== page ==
With this post I briefly present my recently published article, "The Difficulties of Exercising Extraterritorial Criminal Jurisdiction: The Acquittal of a Dutch Businessman for Crimes Committed in Liberia". An outgrowth of research on domestic efforts, particularly Dutch efforts, to investigate and prosecute international crimes, the article recently was published in the International Criminal Law Review (left).
As host state to the International Criminal Court and fierce promoter of The Hague as the City of Peace and Justice, the Dutch Government is adamant that its own justice system must perform well as a fighter of international crimes. Therefore, a special investigation unit has been entrusted with the task of investigating and prosecuting such offences. Most investigations concern so-called 1F cases, which flow from files of asylum seekers who have been rejected on the basis of a Dutch provision implementing Article 1F of the 1951 Convention relating to the Status of Refugees, which states:
The provisions of this Convention shall not apply to any person with respect to whom there are serious reasons for considering that:In addition, two cases have been pursued against Dutch nationals. First of all, there has been a case against Frans van Anraat for supplying chemicals to the regime of Saddam Hussein (judgement in first instance here; appeal judgement here). This post concerns the second case, namely that against Guus Kouwenhoven (credit for 2008 image of Kouwenhoven, at far right, in a court proceeding at The Hague).
(a) He has committed a crime against peace, a war crime, or a crime against humanity, as defined in the international instruments drawn up to make provision in respect of such crimes;
(b) He has committed a serious non-political crime outside the country of refuge prior to his admission to that country as a refugee;
(c) He has been guilty of acts contrary to the purposes and principles of the United Nations.
In March 2003, the nongovernmental organization Global Witness published a report entitled, The Usual Suspects: Liberia's Weapons and Mercenaries in Côte d'Ivoire and Sierra Leone. The cover of the report depicted Kouwenhoven standing in a lineup with, among others, Charles Taylor (below left), then the Liberian President, now a defendant on trial before the Special Court for Sierra Leone. The report's implication of Kouwenhoven in the civil war in Liberia served as the lead for the Dutch Prosecution Office to start a criminal case against this Dutch national.
In June 2006, a Dutch court in first instance, via this judgement, convicted Kouwenhoven for the violation of an arms embargo, but acquitted of the count on war crimes. This judgement on appeal acquitted Kouwenhoven of all charges. In its judgment quashing the prior conviction, the Dutch Court of Appeal heavily criticized the Public Prosecutor, and maintained that the case against Kouwenhoven was built on quicksand.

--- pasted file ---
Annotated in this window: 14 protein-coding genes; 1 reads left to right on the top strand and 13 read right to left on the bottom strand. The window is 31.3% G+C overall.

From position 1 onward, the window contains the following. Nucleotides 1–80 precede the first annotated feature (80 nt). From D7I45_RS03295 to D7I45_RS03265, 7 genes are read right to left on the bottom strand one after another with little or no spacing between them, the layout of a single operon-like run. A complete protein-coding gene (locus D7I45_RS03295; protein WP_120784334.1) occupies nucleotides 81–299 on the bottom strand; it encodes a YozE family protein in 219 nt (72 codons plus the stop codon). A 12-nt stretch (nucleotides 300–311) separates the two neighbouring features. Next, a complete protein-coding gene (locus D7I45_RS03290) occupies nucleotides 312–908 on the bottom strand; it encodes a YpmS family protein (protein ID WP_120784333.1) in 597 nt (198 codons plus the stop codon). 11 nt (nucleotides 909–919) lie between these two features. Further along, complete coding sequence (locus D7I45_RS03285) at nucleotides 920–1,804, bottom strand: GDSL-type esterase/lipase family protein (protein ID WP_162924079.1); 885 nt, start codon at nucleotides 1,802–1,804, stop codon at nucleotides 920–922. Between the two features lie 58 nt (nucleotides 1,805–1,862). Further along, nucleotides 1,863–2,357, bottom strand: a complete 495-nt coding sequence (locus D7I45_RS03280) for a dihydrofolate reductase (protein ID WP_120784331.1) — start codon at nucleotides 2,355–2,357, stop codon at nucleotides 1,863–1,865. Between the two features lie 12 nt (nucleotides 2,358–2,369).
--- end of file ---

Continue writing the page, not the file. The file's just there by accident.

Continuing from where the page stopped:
Even though not grounded in universal jurisdiction, given that it occurred in the defendant's state of nationality, the case does illustrate the inherent complexities of exercising extraterritorial criminal jurisdiction:
► A remarkable aspect of the case is that the Court of Appeal evaluated the evidence presented in a fundamentally different way than the Court of First Instance had done. This might be related to the inherent difficulties of assessing “foreign evidence”. In my article, I argue that when adjudicating such foreign cases, national judges, given their unfamiliarity with the historical and cultural setting in which the alleged crimes took place, should call upon experts on the region to assist in the evaluation of the evidence.
► In terms of substance, the case leads to interesting questions as to how charges of illegal arms trade do and should relate to charges of complicity in war crimes. On this point, the Court of First Instance observed that Kouwenhoven’s conviction of illegal arms trading, for having supplied Taylor and/or his armed forces with weapons, was in itself not sufficient evidence to consider it proven that the defendant participated in committing war crimes under one of the modes of liability charged. The Court indicated that the weapons delivered could also have been used for acts that are legally permitted or acts that cannot be qualified as war crimes. One may wonder which legally permitted acts the Court had in mind in the context of Liberia at the time. (Just last month, Taylor denied any trading of arms-for-diamonds in his testimony before the Special court.) Yet, the Court’s general conclusion that the illegal delivery of arms to a region where war crimes are being committed does not necessarily lead to responsibility for war crimes is probably correct.
In sum, the case leads to the complex legal question whether, and under which circumstances, an arms trader can be held criminally responsible for international crimes potentially committed with the arms that he delivered. This is a question that has not yet received a final answer.